A short break in the south of France in winter can be a fun alternative to beach and snow resorts usually packed at that time of the year. A stroll on the iconic Promenade des Anglais, while viewing the azure-colored Mediterranean, and watching the sunset is a must. The Cours Saleya market in Old Town Nice is a riot for the senses with its enticing odor of olives, Mediterranean spices, cheeses, fresh produce and fruit, plus other Nicoise specialties along with bright flower bouquets.
A visit or stay at the iconic The Negresco Hotel should also be on the top of your list when visiting Nice. Stop at the concierge desk and ask for a tour to learn the fascinating history about the original owner Henri Negresco (born Alexandru Negrescu in Romania). The son of an innkeeper, he made his way to Paris and then Nice, successfully managing the Municipal Casino. The next step for Negresco was opening the first luxury hotel in Nice in 1913 to accommodate the wealthy residents and aristocracy of Europe. Negresco commissioned the most well-known architect and designer of the La Belle Époque era, Édouard-Jean Niermans.
In 1957, the hotel was bought by the Augier family, headed by Madame Jeanne Augier, who, at 95, still lives in the privately owned hotel. Madame Augier oversaw the renovation of the hotel, extending its luxuriousness to include mink bedspreads and prestigious art. Each floor of the hotel has a specific selection of Madame Augier’s extensive and eclectic art collection, from 18th-century masters to colorful Sonia Delaunay’s, hung in the halls.
The 96 rooms and 21 suites are furnished with exceptional period furniture inspired by the greatest centuries of French art. The rooms range in style from Baroque to classic to contemporary and all of them face either the beach and Mediterranean Sea or a tranquil garden. The centerpiece of the hotel is still the Baccarat chandelier.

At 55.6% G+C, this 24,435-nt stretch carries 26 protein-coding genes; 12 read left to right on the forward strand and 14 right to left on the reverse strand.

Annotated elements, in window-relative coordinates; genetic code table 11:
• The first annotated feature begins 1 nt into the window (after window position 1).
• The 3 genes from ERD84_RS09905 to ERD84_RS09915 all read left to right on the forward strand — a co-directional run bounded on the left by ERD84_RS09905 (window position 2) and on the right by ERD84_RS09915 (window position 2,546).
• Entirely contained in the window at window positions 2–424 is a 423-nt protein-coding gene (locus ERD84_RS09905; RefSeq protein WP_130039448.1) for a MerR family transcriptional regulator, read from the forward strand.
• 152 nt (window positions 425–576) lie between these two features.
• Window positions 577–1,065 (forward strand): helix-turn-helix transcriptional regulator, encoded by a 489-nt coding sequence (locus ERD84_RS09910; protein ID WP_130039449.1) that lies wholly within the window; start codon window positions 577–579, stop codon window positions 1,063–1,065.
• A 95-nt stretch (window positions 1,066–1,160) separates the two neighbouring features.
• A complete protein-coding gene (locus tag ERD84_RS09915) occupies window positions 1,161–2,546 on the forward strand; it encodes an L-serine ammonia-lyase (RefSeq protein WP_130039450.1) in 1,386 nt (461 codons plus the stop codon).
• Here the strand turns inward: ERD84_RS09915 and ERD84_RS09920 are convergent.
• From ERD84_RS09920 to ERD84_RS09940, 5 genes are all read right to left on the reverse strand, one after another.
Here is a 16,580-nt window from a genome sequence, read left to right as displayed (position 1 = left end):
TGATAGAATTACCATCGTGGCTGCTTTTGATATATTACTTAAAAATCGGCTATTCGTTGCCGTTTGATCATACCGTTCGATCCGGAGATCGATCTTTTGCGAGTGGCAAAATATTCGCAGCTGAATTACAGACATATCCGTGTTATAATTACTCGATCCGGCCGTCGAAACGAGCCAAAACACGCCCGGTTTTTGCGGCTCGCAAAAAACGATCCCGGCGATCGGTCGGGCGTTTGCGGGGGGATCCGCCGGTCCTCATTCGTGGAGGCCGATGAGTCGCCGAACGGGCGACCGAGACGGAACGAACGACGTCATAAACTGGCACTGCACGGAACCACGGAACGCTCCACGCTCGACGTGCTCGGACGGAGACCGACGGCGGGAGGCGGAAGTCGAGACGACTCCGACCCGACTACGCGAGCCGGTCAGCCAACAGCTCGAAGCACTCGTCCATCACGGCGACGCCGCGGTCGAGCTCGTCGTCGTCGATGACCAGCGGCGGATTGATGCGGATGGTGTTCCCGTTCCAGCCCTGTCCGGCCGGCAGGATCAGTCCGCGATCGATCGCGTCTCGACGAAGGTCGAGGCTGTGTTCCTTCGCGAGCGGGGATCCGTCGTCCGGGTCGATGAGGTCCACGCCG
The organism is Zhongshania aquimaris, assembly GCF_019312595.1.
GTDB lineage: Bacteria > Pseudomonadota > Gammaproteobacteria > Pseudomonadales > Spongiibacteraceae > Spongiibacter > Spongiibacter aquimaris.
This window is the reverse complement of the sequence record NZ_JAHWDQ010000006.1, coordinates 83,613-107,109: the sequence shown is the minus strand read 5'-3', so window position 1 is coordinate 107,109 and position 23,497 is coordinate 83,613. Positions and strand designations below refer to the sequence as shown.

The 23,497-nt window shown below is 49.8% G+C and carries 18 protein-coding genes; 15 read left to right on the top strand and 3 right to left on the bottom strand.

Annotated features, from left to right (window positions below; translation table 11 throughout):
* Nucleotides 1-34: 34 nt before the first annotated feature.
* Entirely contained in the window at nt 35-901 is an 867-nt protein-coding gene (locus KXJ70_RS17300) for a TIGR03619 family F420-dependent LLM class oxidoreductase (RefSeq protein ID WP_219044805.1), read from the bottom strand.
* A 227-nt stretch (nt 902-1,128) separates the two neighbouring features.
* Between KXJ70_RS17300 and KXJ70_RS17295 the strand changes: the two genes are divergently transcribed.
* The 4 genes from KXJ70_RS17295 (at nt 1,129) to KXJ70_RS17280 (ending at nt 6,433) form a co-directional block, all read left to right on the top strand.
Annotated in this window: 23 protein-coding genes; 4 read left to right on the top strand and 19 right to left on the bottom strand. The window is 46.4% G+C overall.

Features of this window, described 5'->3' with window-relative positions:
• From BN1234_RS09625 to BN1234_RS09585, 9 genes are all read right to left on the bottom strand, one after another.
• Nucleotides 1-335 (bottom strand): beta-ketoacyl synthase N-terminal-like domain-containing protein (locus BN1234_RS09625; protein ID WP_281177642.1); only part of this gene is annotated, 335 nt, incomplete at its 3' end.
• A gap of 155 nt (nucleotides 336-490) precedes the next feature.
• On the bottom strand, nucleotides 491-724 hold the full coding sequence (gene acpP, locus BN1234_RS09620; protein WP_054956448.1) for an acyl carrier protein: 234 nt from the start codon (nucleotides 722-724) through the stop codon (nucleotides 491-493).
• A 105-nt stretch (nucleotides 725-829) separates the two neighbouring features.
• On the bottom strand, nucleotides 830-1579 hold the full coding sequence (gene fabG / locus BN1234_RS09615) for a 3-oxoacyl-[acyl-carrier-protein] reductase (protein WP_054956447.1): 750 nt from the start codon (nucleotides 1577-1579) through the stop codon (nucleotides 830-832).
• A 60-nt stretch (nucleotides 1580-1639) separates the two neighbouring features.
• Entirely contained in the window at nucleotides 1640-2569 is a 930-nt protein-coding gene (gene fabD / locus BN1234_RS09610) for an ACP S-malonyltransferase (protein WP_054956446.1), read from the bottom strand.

We dined at La Rotonde Brasserie, with its circus theme and festively painted wooden horses from a dismantled vintage carousel. The Salade Niçoise was enhanced with fresh tuna and the sea scallops were bathed in a light buttery foam. The Negresco also has a two-star Michelin restaurant, Le Chantecler, headed by Chef Jean-Denis Rieubland.
As our visit was in February, we took a day trip to Menton, a convenient 35-minute train ride away, for the annual Fête du Citron (Citrus Festival). Broadway musicals were the star of the 84th festival in 2017 with floats and stationary displays decorated with oranges and lemons representing shows such as “Cabaret,” “The Lion King,” “The Wizard of Oz,” “Cats,” and “Annie.” The event, which attracts more than 240,000 people each year, uses 145 tons of citrus over a three-week period.
A note to art aficionados: Menton is also home to the Jean Cocteau Museum, dedicated to the artist’s works from 1910 to 1950.
February is also carnival time in Nice and its surrounding towns, with locals and tourists flocking to parades and pageants. The theme for the Nice Carnival for 2017 was The King of Energy with 17 extravagant floats. There’s also the famous flower battle parade where floats are sumptuously decorated with flowers and the performers throw mimosas, gerberas and lilies out to the public as souvenirs.
Visitors who choose to vacation in Nice in the summer can look froward to the Nice Jazz Festival, Les Nuits Musicales de Nice (chamber music concerts), Malonat and La Castellada festivals, and more.